The internet has completely changed the way people book and pay for their holidays over the past ten to 15 years. Statistics show that 148.3 million travel bookings are now made via the web every year, accounting for 57 per cent of all reservations made. Hotel bookings are undoubtedly a huge part of that. However, online conversion is a huge issue for hotel marketers, as many more people are looking at potential accommodation than actually go on to make a booking with those properties.
Indeed, a poll by SalesCycle.com discovered that 81 per cent of travel industry website visitors leave before completing their booking, even though 86 per cent of respondents typically make their travel bookings online. What can be done to prevent this level of dropout and avoid unnecessary lost revenues?
The price needs to be right
Of course, a large percentage of part-bookings that people abandon come about because of unavoidable factors. For instance, 39 per cent were either just looking or wanted to do more research, suggesting they were only testing the water and probably weren’t ready to book. A further 21 per cent needed to check with other travellers before going ahead and nine per cent had technical difficulties or lost their internet connection. But 37 per cent of those polled abandoned their booking because they thought the price was too high or they wanted to do further comparisons. Importantly, 53 per cent also ditched the transaction when they were shown the total price of the booking, which indicates that cost is very important to consumers when it comes to looking for hotel deals online.
What’s a hotel to do?
This can feel frustrating for hotel marketers, since it can be difficult to always offer the cheapest price when there are so many competitors out there. However, it’s essential to highlight price transparency at this point. Holidaymakers aren’t always looking for the very cheapest deal they can get when it comes to hotel prices – they simply want to know upfront how much their trip will cost, feel they are getting good value for money and not perceive that they are being tricked by the brand they’re looking at. Importantly, 87 per cent of the respondents to the SalesCycle.com research said they would consider returning to the booking they had abandoned, with a third saying they would be prepared to do so on the same day. It is possible to recapture that dropped-out revenue – but the best chances of doing so involve being completely transparent from the start of the transaction.
Transparency pays off
A study by Harvard Business School on price transparency discovered that consumers are more attracted to brands when they voluntarily disclose their costs, with those involved in longstanding relationships with said companies just as likely as newcomers to respond favourably to this technique. Indeed, the research showed that transparency only fails when prices become so high that they are perceived as being completely unreasonable when compared to the market norm (and when the brand makes it clear that their markup is significantly higher than its competitors). It might seem counterintuitive to publicise a price if a hotel knows it isn’t the cheapest on the block, but transparency actually works in the seller’s favour by protecting buyers from questionable prices and ensuring they know how the cost structure works. From the buyer’s point of view, it makes it easier to compare pricing options and get an idea of how much they can expect to pay for a hotel in a certain location at a certain time.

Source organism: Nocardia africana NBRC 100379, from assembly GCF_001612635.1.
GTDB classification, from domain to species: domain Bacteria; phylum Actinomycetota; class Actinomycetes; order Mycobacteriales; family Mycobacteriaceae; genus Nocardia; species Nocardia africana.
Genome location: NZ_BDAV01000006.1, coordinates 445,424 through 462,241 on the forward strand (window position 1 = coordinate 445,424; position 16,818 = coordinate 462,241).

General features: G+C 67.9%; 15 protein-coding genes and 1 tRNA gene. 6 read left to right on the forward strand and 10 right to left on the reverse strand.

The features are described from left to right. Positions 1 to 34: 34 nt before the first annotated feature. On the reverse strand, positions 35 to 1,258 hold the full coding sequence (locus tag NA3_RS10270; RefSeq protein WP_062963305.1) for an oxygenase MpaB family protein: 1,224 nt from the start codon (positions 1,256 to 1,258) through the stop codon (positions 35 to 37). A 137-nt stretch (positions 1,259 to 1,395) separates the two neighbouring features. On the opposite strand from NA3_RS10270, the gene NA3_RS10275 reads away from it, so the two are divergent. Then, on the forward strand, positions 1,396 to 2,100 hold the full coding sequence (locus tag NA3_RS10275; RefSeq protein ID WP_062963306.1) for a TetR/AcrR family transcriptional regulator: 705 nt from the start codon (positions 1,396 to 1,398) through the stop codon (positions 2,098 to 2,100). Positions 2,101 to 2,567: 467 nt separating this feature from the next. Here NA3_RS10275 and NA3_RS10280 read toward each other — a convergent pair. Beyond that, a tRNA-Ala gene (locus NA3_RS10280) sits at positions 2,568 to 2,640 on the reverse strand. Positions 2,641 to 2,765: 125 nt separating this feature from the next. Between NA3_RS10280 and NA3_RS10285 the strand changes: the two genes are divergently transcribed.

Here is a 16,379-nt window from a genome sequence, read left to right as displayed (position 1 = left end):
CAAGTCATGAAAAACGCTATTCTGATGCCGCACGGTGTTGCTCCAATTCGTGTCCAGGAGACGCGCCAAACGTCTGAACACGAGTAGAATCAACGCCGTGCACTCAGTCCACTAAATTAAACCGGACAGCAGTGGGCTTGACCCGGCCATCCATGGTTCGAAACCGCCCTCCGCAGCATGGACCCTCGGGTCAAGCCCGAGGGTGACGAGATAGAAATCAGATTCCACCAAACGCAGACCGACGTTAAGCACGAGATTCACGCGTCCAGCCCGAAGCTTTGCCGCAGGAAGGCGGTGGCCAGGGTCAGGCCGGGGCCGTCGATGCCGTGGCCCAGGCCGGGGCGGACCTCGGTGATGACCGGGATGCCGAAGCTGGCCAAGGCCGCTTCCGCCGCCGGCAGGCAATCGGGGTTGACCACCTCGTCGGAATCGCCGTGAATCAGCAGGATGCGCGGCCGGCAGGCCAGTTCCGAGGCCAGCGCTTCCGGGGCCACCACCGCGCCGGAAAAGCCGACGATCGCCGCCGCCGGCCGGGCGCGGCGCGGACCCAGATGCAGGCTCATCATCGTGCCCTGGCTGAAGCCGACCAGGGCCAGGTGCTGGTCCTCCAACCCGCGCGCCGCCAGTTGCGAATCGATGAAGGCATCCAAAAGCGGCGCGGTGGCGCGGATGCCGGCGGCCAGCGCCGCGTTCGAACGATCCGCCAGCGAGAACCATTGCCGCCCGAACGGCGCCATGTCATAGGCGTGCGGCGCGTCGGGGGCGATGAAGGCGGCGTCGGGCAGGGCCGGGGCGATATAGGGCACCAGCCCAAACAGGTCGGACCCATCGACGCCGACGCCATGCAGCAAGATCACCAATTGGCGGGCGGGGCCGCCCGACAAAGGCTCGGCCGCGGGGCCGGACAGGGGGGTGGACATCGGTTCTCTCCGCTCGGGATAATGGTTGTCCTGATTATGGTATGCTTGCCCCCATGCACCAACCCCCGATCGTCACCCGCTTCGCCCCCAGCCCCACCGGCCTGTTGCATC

Tips on ensuring price transparency and boosting bookings
For hotel marketers who fear losing out on the battle for low prices if they make their prices clear, there are some things that can be done to lessen the chances of holidaymakers dropping out of transactions.
1. Check up on the competitionWe’ve mentioned above that there is no need to have the very cheapest hotel, as this isn’t what guests are always looking for – they might want something really luxurious and be willing to pay accordingly. However, the Harvard study showed that nobody wants to feel ripped off, so do some research on your nearest, most similar competitors. If they’re all charging significantly less after things like temporary offers are taken into account, it may be time to tweak your prices to become more in line with theirs.
2. Get some details early onTry to get permission to email or otherwise contact potential holidaymakers as early as possible in the booking process, perhaps by encouraging them to set up an account. This way, you can email them with offers and seasonal low prices even if they drop out later because of the price.
3. Emphasise your valueA Cornell University study found that the best way to beat perceived unfairness in pricing without having to lower prices is to improve pricing methodology. That means emphasising the value of what you’re offering over your competitors, as guests are more likely to pay more for a room if they feel they’re getting a better deal. Show off the room’s features and added extras – and make it clear what they could have done to get a better deal next time (e.g., by demonstrating demand, showing prices for ‘early birds’, etc).
4. Don’t be tempted to hide other costsIt may be tempting to knock off your booking fee and things like VAT, surcharges and other hidden costs when publishing the cost of your hotel rooms, but don’t do it. A price that suddenly goes up when the consumer reaches the payment page is a surefire way to lose the booking. Be candid instead.Price is undoubtedly important to many people when they look to book hotels – but it isn’t the be all and end all, and by ensuring cost transparency, hotel marketers should be able to reap the rewards.